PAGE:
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Hong Kong Feels Impact of U.S. Trade War, Supply Chain Changes

Hong Kong Feels Impact of U.S. Trade War, Supply Chain Changes

Hong Kong, a beacon for free trade for 200 years, is catching a cold from the ill winds afflicting global trade around the world.

Much of the focus on the densely packed territory of 7.4 million this year has centred around pro-democracy protests and opponents of a plan to extradite criminal suspects to mainland China. The unrest is expected to continue into 2020, with no clear resolution in sight, although senior Beijing officials have been careful to signal that they’re not intent on harming trade.

Hong Kong is suffering from declines in tourism, trade and economic activity. It’s expecting its first budget deficit since 2004. Financial Secretary Paul Chan has predicted a recession, saying the economy will shrink 1.3% in 2019 compared to the year before.

But an analysis of trade data suggests that a bigger problem for Hong Kong is that the US – China trade war is eroding its status as the world’s most important transhipment point. Anything made in China is tainted for U.S. buyers, trade lawyers say, forcing manufacturers to route their supply chains through alternate markets such as Vietnam, Malaysia and Taiwan.

Even after a new trade deal concluded in mid-December, the U.S. still has tariffs on over USD 350 billion of a wide range of Chinese goods, including steel, aluminium, batteries and solar panels. Beijing has retaliated with tariffs on soybeans, automobiles and aircraft parts. Relations have been improving between Washington and Beijing, but the threat of more duties always looms, forcing manufactures to look at alternative supply chains, often bypassing Hong Kong.

Well over half of Hong Kong’s exports to the US are affected by US import tariffs. Chinese exports to the U.S. are down over 10% this year. The upshot: Chinese exports to Hong Kong shrank 8.9% to $225 billion in the first ten months of 2019, according to figures from Trade Data Monitor, the world’s top source of trade statistics.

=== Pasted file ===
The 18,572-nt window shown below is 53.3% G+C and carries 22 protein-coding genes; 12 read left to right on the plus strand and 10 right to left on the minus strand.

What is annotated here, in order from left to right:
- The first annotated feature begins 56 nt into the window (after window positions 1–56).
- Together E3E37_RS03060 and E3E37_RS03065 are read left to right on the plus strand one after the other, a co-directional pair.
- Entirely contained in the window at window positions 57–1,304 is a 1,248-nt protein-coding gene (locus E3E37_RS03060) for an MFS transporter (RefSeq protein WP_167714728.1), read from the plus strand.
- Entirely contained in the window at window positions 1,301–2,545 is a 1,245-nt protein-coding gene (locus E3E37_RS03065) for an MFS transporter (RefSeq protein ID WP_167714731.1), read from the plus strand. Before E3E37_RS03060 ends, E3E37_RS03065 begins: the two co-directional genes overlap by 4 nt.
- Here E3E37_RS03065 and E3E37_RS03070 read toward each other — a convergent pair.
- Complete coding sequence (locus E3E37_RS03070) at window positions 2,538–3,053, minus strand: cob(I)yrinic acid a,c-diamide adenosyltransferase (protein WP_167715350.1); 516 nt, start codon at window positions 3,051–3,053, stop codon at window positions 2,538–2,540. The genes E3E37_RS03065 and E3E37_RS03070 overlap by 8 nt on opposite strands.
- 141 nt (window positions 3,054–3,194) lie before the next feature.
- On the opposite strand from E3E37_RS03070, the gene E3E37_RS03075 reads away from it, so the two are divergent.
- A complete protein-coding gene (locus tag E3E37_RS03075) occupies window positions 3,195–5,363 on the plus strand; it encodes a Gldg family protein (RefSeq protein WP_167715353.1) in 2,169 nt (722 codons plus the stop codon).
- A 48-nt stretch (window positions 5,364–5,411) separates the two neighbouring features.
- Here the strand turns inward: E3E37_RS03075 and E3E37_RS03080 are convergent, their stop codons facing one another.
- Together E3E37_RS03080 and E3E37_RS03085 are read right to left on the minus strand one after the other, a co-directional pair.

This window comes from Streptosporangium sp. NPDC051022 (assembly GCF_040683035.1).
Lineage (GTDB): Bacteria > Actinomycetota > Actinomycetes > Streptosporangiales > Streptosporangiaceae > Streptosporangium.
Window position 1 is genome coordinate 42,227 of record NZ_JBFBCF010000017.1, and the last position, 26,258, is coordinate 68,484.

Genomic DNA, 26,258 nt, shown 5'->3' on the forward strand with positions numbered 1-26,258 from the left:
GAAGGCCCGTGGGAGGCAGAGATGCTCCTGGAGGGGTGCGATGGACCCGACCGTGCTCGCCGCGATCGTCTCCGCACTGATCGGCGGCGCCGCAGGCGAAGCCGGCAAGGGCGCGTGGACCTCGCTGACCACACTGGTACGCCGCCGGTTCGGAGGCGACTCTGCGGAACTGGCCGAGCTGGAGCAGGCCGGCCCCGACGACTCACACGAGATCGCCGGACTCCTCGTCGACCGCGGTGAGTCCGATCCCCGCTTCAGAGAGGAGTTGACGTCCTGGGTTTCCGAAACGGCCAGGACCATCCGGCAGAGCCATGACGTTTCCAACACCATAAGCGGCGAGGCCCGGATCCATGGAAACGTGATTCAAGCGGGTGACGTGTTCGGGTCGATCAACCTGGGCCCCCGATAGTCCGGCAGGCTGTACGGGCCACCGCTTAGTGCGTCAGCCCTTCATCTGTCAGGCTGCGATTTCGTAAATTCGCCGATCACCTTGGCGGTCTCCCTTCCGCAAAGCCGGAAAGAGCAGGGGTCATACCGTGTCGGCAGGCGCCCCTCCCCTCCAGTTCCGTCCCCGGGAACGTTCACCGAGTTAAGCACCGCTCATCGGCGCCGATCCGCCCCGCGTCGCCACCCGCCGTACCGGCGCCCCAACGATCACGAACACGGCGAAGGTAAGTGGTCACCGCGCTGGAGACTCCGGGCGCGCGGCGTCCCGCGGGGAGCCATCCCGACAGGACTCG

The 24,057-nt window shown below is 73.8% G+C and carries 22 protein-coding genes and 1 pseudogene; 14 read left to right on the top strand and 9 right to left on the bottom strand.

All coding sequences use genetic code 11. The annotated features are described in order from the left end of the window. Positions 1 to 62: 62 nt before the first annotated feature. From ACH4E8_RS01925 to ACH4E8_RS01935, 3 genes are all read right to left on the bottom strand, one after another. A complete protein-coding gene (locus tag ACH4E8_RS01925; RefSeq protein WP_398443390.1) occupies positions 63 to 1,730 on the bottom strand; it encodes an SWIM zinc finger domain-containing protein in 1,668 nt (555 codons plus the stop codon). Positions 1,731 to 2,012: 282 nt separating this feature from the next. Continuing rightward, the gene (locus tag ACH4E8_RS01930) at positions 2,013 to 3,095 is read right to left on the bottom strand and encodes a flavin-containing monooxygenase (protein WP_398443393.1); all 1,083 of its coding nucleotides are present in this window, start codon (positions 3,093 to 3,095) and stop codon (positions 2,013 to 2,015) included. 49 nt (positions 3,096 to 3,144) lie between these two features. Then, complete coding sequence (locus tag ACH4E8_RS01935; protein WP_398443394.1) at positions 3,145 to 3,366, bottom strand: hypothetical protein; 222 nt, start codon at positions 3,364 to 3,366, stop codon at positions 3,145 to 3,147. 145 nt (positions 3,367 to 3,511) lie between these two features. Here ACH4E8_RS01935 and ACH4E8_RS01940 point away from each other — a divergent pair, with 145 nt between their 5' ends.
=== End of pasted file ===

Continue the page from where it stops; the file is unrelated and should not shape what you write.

Instead of going through Hong Kong, goods heading to markets in the US and Europe are instead transiting via other countries. Chinese exports to Vietnam, for example, were up 15.5% to USD 78.4 billion in the first ten months of 2019, according to TDM data. Exports to Malaysia and Taiwan were also up over 10% over that time.

For two centuries, Hong Kong has had a clear role as the place where Chinese goods go for final transformation before being shipped onwards. The United Kingdom first took over the island in 1841 and didn’t give it back to China until 1997. Over that time, Hong Kong built up one of the world’s great manufacturing bases, aided by a policy that eliminated almost all tariffs. It has few natural resources and must import almost all of what it consumes.

For decades, Hong Kong was mainland China’s bridge to the capitalist world, a place where Chinese business and political leaders could negotiate with Western companies. Now that China has its own capitalist infrastructure, it doesn’t need Hong Kong like it did in previous decades.

So what hope is there for Hong Kong?

Closer integration with China will bring some benefits. As China’s economy keeps expanding, its own consumers will buy more from Hong Kong. They’re already buying more from the island. In the first ten months of 2019, Chinese imports from Hong Kong increased 17.8% to USD 7.3 billion.

And lately, Hong Kong has been making its own way in the global trading system. It now has separate free-trade agreements with mainland China, New Zealand, Australia, the European Union’s free trade area, Chile, Macao, Georgia, the Maldives, and the Association of Southeast Asia Nations, or ASEAN.